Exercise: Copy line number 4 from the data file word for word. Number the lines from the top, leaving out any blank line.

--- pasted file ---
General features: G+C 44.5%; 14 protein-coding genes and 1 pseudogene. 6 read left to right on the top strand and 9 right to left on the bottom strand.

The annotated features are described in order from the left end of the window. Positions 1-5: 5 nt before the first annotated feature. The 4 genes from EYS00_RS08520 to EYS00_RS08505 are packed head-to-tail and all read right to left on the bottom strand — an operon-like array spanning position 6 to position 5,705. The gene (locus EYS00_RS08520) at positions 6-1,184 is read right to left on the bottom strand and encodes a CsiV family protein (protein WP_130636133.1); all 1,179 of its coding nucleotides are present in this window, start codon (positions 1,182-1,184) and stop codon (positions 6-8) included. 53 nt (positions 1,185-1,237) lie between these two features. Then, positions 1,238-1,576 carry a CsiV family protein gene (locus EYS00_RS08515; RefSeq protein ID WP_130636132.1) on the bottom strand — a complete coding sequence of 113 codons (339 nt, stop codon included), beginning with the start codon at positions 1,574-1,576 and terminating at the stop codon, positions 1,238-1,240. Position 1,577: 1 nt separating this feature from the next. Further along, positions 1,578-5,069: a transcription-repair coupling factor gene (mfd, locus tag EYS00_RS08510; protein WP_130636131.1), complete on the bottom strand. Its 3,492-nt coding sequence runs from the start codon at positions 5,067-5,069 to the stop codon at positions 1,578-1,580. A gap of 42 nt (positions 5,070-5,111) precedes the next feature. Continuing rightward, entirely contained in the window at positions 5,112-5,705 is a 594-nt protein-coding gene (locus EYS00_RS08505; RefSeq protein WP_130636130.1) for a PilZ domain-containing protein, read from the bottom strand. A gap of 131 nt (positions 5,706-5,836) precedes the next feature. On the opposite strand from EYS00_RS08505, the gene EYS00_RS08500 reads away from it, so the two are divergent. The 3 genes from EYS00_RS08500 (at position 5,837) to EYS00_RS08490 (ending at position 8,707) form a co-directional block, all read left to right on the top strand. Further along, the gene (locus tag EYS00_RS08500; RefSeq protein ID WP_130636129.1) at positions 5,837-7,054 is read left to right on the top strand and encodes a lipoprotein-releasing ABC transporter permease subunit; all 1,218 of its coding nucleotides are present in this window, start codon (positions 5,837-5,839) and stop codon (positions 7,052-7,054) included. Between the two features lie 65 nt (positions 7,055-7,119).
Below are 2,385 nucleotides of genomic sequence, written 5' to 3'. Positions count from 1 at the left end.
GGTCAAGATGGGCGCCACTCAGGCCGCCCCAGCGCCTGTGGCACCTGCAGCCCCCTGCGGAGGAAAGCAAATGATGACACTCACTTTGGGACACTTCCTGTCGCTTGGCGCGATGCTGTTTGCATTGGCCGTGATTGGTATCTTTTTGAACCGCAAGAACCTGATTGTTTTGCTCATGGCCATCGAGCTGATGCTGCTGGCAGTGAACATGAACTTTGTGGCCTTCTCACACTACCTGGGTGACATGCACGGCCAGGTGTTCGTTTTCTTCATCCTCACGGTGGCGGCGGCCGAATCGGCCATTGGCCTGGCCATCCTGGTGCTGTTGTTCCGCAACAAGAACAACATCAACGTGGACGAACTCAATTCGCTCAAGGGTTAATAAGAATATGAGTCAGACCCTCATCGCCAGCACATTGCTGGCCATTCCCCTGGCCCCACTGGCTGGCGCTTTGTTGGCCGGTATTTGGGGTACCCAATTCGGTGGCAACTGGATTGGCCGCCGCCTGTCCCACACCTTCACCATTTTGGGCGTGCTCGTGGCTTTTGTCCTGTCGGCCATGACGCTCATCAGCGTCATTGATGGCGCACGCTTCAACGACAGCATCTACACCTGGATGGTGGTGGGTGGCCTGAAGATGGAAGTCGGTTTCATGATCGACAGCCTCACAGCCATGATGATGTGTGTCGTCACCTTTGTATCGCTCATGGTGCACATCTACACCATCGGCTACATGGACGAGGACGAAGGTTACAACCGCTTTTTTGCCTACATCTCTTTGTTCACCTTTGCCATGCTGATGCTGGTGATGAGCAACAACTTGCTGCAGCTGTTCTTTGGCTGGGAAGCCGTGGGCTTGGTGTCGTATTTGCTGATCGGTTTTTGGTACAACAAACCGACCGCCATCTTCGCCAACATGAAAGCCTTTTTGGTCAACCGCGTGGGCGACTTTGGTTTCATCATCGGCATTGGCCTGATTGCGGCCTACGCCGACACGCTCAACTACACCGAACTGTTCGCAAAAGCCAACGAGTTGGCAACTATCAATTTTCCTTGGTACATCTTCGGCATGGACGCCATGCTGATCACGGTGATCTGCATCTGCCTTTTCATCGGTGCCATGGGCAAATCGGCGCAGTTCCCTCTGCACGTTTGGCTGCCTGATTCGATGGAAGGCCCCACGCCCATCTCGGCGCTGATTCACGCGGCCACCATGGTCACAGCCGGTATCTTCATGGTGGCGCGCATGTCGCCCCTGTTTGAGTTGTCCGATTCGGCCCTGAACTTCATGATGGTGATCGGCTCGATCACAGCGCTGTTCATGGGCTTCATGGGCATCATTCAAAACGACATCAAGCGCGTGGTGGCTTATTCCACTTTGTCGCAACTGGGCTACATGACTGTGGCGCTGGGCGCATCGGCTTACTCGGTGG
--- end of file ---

GGTCAAGATGGGCGCCACTCAGGCCGCCCCAGCGCCTGTGGCACCTGCAGCCCCCTGCGGAGGAAAGCAAATGATGACACTCACTTTGGGACACTTCCTGTCGCTTGGCGCGATGCTGTTTGCATTGGCCGTGATTGGTATCTTTTTGAACCGCAAGAACCTGATTGTTTTGCTCATGGCCATCGAGCTGATGCTGCTGGCAGTGAACATGAACTTTGTGGCCTTCTCACACTACCTGGGTGACATGCACGGCCAGGTGTTCGTTTTCTTCATCCTCACGGTGGCGGCGGCCGAATCGGCCATTGGCCTGGCCATCCTGGTGCTGTTGTTCCGCAACAAGAACAACATCAACGTGGACGAACTCAATTCGCTCAAGGGTTAATAAGAATATGAGTCAGACCCTCATCGCCAGCACATTGCTGGCCATTCCCCTGGCCCCACTGGCTGGCGCTTTGTTGGCCGGTATTTGGGGTACCCAATTCGGTGGCAACTGGATTGGCCGCCGCCTGTCCCACACCTTCACCATTTTGGGCGTGCTCGTGGCTTTTGTCCTGTCGGCCATGACGCTCATCAGCGTCATTGATGGCGCACGCTTCAACGACAGCATCTACACCTGGATGGTGGTGGGTGGCCTGAAGATGGAAGTCGGTTTCATGATCGACAGCCTCACAGCCATGATGATGTGTGTCGTCACCTTTGTATCGCTCATGGTGCACATCTACACCATCGGCTACATGGACGAGGACGAAGGTTACAACCGCTTTTTTGCCTACATCTCTTTGTTCACCTTTGCCATGCTGATGCTGGTGATGAGCAACAACTTGCTGCAGCTGTTCTTTGGCTGGGAAGCCGTGGGCTTGGTGTCGTATTTGCTGATCGGTTTTTGGTACAACAAACCGACCGCCATCTTCGCCAACATGAAAGCCTTTTTGGTCAACCGCGTGGGCGACTTTGGTTTCATCATCGGCATTGGCCTGATTGCGGCCTACGCCGACACGCTCAACTACACCGAACTGTTCGCAAAAGCCAACGAGTTGGCAACTATCAATTTTCCTTGGTACATCTTCGGCATGGACGCCATGCTGATCACGGTGATCTGCATCTGCCTTTTCATCGGTGCCATGGGCAAATCGGCGCAGTTCCCTCTGCACGTTTGGCTGCCTGATTCGATGGAAGGCCCCACGCCCATCTCGGCGCTGATTCACGCGGCCACCATGGTCACAGCCGGTATCTTCATGGTGGCGCGCATGTCGCCCCTGTTTGAGTTGTCCGATTCGGCCCTGAACTTCATGATGGTGATCGGCTCGATCACAGCGCTGTTCATGGGCTTCATGGGCATCATTCAAAACGACATCAAGCGCGTGGTGGCTTATTCCACTTTGTCGCAACTGGGCTACATGACTGTGGCGCTGGGCGCATCGGCTTACTCGGTGG